I didn’t need bleary perseverance and gritted teeth. I needed wisdom – God’s. And I needed to get my head back into His game so I could draw on His wisdom without doubts. Otherwise I was going to be swamped.

Finally, it filtered through. “I’m so sorry. I’ve been unstable, haven’t I? I don’t have the wisdom here. I need Yours. Please.” Even better, after all my slanging, all my challenging ungratefulness, I could hold onto His promise through Jesus: that He would give it to me generously, without finding fault.

The wisdom He whispered made me smile and hiccup, and get a little snot-monstery. “Count your blessings, dear heart. The way through the blowtorches are to count your blessings.”

I am recognising God’s methods with me: Pressure, pressure, blowtorch, refine, okay so now you’re hanging on by your fingertips, dear heart, so… pause. You’ve taken too much on yourself. Here’s a hint. Why not lean on Me? Ask Me? Let me encourage you? Ah, yes, there you go. See, look, you’re still here, now get your breath back, get the growth, rumble with the joy and get back out there and FLY.

So I am back to swigging grace like Guinness, chomping humble pills like Smarties and remembering the one with all the wisdom. Whilst holding onto the greatest lesson of all. Crucibles refine and the way through my blowtorches are to count my blessings, because blessings are our paths to pure joy:

  • Children who are heathy and nourished
  • A husband who never fails to make me laugh: from impersonating a Cath and Kim power walker to being a doofus over helping me stretch a hamsting when I’m taking life too seriously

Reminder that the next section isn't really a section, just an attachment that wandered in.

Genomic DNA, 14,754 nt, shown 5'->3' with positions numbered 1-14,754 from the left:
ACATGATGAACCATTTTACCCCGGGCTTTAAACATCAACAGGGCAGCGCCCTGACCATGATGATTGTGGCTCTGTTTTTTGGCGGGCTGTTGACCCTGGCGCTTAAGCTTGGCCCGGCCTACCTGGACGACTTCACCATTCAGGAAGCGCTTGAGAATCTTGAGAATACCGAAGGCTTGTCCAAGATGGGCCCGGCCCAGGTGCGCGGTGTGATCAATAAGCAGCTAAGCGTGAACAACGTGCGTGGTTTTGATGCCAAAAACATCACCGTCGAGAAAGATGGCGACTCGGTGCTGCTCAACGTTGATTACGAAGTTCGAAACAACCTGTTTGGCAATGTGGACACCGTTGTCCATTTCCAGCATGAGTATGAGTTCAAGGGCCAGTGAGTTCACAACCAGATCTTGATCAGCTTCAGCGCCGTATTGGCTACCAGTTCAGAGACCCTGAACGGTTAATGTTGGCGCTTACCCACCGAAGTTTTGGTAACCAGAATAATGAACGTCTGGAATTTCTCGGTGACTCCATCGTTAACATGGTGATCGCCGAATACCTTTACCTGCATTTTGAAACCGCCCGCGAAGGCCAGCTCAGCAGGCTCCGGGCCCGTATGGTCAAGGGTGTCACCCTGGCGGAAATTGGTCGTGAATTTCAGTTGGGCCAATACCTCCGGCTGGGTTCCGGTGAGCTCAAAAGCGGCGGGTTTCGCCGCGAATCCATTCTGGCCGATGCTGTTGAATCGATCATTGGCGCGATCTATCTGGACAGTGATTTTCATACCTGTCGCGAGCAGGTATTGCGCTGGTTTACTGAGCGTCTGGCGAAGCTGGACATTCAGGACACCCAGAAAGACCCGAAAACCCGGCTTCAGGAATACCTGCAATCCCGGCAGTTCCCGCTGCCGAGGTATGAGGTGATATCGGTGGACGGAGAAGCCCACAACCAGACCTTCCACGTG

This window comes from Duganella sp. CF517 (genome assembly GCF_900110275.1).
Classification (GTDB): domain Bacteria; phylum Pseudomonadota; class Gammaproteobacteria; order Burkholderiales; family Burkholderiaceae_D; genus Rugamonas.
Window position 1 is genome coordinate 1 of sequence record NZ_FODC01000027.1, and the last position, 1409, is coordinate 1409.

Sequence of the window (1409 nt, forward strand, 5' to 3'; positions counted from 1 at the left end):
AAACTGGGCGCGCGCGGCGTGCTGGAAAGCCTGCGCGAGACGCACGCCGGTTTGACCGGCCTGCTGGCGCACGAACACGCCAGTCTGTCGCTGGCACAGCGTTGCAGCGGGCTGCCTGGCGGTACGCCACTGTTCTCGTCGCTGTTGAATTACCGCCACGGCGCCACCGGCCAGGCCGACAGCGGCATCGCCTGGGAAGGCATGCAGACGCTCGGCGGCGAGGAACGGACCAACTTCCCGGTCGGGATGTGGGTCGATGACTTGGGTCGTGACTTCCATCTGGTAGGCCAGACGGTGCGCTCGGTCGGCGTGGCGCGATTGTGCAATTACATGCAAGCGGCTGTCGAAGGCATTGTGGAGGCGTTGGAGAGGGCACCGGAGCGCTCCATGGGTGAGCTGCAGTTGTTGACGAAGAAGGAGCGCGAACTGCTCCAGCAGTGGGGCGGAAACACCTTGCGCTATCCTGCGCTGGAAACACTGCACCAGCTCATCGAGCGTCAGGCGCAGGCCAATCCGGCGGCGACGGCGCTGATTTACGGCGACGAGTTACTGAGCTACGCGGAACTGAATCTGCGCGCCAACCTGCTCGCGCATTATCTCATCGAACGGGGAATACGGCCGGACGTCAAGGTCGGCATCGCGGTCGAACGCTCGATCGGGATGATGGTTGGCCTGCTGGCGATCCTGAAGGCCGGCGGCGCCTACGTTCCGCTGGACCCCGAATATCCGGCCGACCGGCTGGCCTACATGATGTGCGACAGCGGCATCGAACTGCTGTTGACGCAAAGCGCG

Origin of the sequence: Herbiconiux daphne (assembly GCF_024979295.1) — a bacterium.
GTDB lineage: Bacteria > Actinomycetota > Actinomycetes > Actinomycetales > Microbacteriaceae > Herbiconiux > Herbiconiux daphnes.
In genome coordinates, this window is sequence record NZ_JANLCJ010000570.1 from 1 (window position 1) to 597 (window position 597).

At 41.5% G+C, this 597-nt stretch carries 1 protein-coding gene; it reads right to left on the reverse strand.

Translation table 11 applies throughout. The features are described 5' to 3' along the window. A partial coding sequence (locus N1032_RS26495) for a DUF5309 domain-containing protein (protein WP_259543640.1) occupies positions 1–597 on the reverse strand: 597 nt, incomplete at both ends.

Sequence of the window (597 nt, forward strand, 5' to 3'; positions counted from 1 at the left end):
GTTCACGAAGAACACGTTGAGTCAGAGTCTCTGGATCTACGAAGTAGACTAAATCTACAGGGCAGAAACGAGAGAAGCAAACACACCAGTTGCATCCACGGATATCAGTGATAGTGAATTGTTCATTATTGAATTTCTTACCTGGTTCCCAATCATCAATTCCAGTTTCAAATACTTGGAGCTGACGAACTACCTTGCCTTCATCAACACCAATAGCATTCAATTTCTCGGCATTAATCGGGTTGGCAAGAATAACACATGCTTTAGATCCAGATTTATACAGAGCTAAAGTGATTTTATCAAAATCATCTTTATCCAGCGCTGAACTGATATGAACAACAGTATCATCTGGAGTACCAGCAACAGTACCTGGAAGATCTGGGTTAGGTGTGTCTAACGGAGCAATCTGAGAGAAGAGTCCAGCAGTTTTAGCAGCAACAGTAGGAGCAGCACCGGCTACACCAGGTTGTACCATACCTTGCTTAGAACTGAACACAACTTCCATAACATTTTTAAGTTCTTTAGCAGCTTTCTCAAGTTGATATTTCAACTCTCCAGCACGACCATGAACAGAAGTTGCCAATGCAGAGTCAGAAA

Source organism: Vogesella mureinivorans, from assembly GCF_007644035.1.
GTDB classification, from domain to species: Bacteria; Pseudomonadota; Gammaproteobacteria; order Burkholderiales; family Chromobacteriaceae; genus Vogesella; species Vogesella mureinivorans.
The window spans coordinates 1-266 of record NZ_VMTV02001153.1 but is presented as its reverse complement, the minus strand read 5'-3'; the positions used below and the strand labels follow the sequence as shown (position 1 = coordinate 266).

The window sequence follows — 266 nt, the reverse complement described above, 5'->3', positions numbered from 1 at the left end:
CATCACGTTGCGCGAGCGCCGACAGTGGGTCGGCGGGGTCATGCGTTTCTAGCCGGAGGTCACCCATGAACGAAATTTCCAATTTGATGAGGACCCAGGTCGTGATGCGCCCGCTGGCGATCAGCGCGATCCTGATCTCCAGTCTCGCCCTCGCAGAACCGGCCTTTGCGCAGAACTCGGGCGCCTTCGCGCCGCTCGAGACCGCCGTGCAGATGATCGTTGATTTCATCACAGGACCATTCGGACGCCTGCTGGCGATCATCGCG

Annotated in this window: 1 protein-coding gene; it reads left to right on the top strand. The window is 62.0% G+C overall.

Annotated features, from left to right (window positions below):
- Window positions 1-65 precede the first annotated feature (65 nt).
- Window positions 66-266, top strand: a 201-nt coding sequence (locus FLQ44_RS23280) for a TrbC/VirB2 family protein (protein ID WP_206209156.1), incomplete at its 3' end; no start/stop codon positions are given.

• A job that not only delivers regular income to our household, but challenges, stretches, satisfies and allows me to contribute to something bigger than myself
  • A business. With fun-loving clients who trust me and let me have fun too
  • A house. With a room for each child and more to spare
  • A roof that does not leak
  • Running water. Electricity. WiFi!
  • Indoor plumbing
  • Friends. Whose doorsteps I could turn up on at 3am knowing they would help
  • Faith. That God has my back. That Jesus has it covered
  • Access to healthcare
  • The ability to worship in public. Read the Bible in plain sight
  • A SAP
  • Shops without food shortages
  • Answered prayer
  • Blog posts that are read, shared and commented on across the globe
  • Being Loved. Crazy, radical, God-driven, let me lay down My son’s life because I want to be right next to you always, loved.

Just wow. So many blessings. So many joys. Plus, after the blowtorches? Growth. Always growth.

Hey, Christians. Let’s talk about doubts

Lately I’ve been wanting to dig into doubts a bit more. Not due to some strange call to self-flagellation, but because I wonder if the term is used so broadly amongst Christians we actually don’t stop to think about doubt in all its nuances.

As my ‘on a scale of one to ten, I’m going to heaven‘ post hopefully demonstrated, I have little problem with being saved. I know I can’t ever do enough or be enough, but that doesn’t matter because of the pure certainty that ripped through me when I grasped Jesus’ gift to me.

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Once I got passed the, ‘why in God’s name would you do something like that?’ confrontation of being utterly loved, the acceptance of grace was fairly easy. On my worst day I never doubt that, come my last day, Jesus will be there (probably shaking his head and smiling wryly with affection) pulling me in close.